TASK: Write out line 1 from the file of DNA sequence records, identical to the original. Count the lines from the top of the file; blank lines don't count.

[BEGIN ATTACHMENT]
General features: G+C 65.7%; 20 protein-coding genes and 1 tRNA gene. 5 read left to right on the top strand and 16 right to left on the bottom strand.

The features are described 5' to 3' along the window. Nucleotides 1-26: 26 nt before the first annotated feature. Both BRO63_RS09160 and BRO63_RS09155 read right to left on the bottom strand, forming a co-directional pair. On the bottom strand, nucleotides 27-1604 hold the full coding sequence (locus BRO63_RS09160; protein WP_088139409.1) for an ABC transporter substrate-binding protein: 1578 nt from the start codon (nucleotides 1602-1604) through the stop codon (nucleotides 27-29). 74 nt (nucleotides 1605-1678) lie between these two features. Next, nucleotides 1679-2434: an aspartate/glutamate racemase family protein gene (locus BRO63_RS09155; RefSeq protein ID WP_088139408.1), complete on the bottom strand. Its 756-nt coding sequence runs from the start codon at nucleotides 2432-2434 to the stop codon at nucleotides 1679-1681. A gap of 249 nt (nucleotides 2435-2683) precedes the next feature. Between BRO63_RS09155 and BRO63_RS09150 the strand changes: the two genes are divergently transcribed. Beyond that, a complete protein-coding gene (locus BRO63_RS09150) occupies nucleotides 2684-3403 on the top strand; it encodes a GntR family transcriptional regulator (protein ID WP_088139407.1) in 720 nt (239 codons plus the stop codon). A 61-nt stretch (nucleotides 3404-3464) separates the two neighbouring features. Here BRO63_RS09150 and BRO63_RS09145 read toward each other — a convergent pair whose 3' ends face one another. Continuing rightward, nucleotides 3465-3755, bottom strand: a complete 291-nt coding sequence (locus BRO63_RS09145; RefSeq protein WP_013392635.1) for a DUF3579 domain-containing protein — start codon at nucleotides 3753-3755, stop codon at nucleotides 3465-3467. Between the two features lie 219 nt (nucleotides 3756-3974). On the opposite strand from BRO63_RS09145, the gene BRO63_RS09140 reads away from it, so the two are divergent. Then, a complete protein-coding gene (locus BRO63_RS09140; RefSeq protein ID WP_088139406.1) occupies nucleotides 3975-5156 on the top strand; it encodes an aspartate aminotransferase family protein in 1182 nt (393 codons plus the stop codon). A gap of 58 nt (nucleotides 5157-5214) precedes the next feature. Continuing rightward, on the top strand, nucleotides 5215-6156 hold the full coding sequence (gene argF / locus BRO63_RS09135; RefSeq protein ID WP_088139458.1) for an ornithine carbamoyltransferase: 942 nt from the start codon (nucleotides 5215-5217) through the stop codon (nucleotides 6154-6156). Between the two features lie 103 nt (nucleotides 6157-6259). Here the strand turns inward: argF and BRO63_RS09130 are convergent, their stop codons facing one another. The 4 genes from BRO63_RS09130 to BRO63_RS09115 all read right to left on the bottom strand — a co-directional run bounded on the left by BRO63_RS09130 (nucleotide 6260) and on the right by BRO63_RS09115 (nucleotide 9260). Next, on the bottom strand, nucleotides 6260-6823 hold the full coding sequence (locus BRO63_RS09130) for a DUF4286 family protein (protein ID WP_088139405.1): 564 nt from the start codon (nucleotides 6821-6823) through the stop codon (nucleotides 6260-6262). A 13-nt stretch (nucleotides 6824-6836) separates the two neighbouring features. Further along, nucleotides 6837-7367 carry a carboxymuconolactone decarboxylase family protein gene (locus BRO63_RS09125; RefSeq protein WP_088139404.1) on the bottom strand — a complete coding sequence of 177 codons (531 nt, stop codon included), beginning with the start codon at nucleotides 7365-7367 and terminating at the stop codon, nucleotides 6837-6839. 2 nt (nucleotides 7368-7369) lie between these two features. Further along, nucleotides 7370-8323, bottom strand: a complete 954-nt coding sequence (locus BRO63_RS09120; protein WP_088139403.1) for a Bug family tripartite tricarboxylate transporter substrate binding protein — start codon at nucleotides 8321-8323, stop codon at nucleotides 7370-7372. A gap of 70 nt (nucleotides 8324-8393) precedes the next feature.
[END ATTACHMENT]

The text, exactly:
General features: G+C 65.7%; 20 protein-coding genes and 1 tRNA gene. 5 read left to right on the top strand and 16 right to left on the bottom strand.